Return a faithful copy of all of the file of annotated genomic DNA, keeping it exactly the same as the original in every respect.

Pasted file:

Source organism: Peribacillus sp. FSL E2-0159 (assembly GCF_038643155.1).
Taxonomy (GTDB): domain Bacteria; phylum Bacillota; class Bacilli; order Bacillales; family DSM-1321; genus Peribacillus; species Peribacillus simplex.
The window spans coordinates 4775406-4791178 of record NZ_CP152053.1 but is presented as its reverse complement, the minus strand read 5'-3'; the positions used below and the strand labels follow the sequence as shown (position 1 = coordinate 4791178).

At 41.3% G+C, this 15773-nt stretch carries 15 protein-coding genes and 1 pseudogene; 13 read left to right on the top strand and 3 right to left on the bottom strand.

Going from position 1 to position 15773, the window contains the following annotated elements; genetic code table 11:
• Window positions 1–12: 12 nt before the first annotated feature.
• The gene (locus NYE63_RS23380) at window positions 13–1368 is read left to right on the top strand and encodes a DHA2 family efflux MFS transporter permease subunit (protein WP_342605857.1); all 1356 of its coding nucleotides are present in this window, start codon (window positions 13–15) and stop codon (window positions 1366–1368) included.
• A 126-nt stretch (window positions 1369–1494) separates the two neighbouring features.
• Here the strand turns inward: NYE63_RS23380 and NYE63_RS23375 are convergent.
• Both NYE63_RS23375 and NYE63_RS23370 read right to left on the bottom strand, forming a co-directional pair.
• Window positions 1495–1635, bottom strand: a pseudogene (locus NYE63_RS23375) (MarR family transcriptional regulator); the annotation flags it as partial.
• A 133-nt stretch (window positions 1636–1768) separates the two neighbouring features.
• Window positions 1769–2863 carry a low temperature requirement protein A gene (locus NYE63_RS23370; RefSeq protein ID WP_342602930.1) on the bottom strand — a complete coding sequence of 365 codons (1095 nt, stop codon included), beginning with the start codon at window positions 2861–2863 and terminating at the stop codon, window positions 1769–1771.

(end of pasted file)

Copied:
Source organism: Peribacillus sp. FSL E2-0159 (assembly GCF_038643155.1).
Taxonomy (GTDB): domain Bacteria; phylum Bacillota; class Bacilli; order Bacillales; family DSM-1321; genus Peribacillus; species Peribacillus simplex.
The window spans coordinates 4775406-4791178 of record NZ_CP152053.1 but is presented as its reverse complement, the minus strand read 5'-3'; the positions used below and the strand labels follow the sequence as shown (position 1 = coordinate 4791178).

At 41.3% G+C, this 15773-nt stretch carries 15 protein-coding genes and 1 pseudogene; 13 read left to right on the top strand and 3 right to left on the bottom strand.

Going from position 1 to position 15773, the window contains the following annotated elements; genetic code table 11:
• Window positions 1–12: 12 nt before the first annotated feature.
• The gene (locus NYE63_RS23380) at window positions 13–1368 is read left to right on the top strand and encodes a DHA2 family efflux MFS transporter permease subunit (protein WP_342605857.1); all 1356 of its coding nucleotides are present in this window, start codon (window positions 13–15) and stop codon (window positions 1366–1368) included.
• A 126-nt stretch (window positions 1369–1494) separates the two neighbouring features.
• Here the strand turns inward: NYE63_RS23380 and NYE63_RS23375 are convergent.
• Both NYE63_RS23375 and NYE63_RS23370 read right to left on the bottom strand, forming a co-directional pair.
• Window positions 1495–1635, bottom strand: a pseudogene (locus NYE63_RS23375) (MarR family transcriptional regulator); the annotation flags it as partial.
• A 133-nt stretch (window positions 1636–1768) separates the two neighbouring features.
• Window positions 1769–2863 carry a low temperature requirement protein A gene (locus NYE63_RS23370; RefSeq protein ID WP_342602930.1) on the bottom strand — a complete coding sequence of 365 codons (1095 nt, stop codon included), beginning with the start codon at window positions 2861–2863 and terminating at the stop codon, window positions 1769–1771.